Mitraghna, Mitra-ghna: 3 definitions
Mitraghna means something in Hinduism, Sanskrit. If you want to know the exact meaning, history, etymology or English translation of this term then check out the descriptions on this page. Add your comment or reference to a book if you want to contribute to this summary article.
Purana and Itihasa (epic history)Source: archive.org: Puranic Encyclopedia
Mitraghna (मित्रघ्न).—A demon who fought on the side of Rāvaṇa in the Rāma-Rāvaṇa battle. Śrī Rāma killed this demon. (Chapter 34, Verse 27, Yuddha Kāṇḍa, Vālmīki Rāmāyaṇa).
The Purana (पुराण, purāṇas) refers to Sanskrit literature preserving ancient India’s vast cultural history, including historical legends, religious ceremonies, various arts and sciences. The eighteen mahapuranas total over 400,000 shlokas (metrical couplets) and date to at least several centuries BCE.
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Sanskrit-English dictionarySource: DDSA: The practical Sanskrit-English dictionary
Mitraghna (मित्रघ्न).—a. treacherous.
Mitraghna is a Sanskrit compound consisting of the terms mitra and ghna (घ्न).Source: Cologne Digital Sanskrit Dictionaries: Monier-Williams Sanskrit-English Dictionary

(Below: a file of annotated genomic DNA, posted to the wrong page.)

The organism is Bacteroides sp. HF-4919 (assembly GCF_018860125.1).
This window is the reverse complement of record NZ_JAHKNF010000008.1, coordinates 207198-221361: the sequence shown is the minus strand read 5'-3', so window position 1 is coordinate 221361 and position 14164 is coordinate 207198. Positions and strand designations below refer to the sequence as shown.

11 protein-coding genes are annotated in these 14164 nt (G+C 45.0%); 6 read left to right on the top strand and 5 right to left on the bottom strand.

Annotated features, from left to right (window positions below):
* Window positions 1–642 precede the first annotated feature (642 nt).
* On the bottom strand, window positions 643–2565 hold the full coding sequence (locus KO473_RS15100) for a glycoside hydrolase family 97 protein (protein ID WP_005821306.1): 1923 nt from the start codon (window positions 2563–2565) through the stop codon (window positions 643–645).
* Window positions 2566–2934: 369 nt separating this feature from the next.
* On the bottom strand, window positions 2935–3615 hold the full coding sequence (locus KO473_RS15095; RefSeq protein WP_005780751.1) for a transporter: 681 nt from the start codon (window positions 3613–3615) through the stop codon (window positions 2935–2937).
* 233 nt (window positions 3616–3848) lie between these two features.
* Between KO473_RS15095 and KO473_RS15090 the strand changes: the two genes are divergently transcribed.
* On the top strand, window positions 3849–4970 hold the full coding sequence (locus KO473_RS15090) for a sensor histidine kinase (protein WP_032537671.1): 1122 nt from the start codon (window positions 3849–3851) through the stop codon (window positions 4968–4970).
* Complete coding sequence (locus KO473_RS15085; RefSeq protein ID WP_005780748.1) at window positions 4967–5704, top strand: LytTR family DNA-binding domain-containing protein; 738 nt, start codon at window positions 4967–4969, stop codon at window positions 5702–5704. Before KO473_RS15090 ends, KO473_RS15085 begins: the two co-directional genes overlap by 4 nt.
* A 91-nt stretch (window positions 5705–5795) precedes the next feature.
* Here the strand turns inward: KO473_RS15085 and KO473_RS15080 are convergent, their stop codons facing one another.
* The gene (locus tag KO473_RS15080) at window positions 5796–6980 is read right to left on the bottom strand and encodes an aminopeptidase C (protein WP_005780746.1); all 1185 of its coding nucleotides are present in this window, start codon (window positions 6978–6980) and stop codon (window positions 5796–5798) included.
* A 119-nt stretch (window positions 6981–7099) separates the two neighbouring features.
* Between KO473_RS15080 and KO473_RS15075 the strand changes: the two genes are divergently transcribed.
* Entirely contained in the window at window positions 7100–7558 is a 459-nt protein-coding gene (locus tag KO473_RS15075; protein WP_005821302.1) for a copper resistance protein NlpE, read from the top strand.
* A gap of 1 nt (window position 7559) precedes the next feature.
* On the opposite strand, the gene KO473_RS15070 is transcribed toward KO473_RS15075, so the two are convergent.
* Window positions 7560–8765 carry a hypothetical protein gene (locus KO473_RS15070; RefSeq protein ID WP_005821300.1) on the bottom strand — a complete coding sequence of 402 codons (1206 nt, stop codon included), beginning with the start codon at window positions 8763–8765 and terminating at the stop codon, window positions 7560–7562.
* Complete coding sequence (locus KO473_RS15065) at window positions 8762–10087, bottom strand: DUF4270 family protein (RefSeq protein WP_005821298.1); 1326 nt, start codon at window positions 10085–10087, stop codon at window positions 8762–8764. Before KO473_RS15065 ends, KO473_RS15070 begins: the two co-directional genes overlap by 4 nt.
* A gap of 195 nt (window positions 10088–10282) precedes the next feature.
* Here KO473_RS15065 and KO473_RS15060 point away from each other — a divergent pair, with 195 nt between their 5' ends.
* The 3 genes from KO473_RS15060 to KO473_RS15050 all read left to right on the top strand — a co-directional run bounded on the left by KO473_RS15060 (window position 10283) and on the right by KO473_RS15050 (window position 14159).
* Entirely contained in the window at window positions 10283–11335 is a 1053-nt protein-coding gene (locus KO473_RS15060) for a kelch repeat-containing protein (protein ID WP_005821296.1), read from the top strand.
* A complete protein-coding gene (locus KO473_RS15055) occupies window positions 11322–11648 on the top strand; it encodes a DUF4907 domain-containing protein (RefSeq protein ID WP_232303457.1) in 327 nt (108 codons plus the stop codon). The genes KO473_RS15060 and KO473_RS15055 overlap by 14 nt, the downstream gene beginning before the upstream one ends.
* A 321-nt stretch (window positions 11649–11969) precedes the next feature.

1) Mitraghna (मित्रघ्न):—[=mitra-ghna] [from mitra] mfn. ‘fr°-killing’, treacherous, [Monier-Williams’ Sanskrit-English Dictionary]
2) [v.s. ...] m. Name of a Rākṣasa, [cf. Lexicographers, esp. such as amarasiṃha, halāyudha, hemacandra, etc.]
3) [v.s. ...] of a son of Divo-dāsa, [Viṣṇu-purāṇa]
4) Mitraghnā (मित्रघ्ना):—[=mitra-ghnā] [from mitra-ghna > mitra] f. Name of a river, [Harivaṃśa] ([v.l.] citra-ghnī).
Sanskrit, also spelled संस्कृतम् (saṃskṛtam), is an ancient language of India commonly seen as the grandmother of the Indo-European language family. Closely allied with Prakrit and Pali, Sanskrit is more exhaustive in both grammar and terms and has the most extensive collection of literature in the world, greatly surpassing its sister-languages Greek and Latin.
See also (Relevant definitions)
Ends with: Amitraghna.
No search results for Mitraghna, Mitra-ghna, Mitra-ghnā, Mitraghnā; (plurals include: Mitraghnas, ghnas, ghnās, Mitraghnās) in any book or story.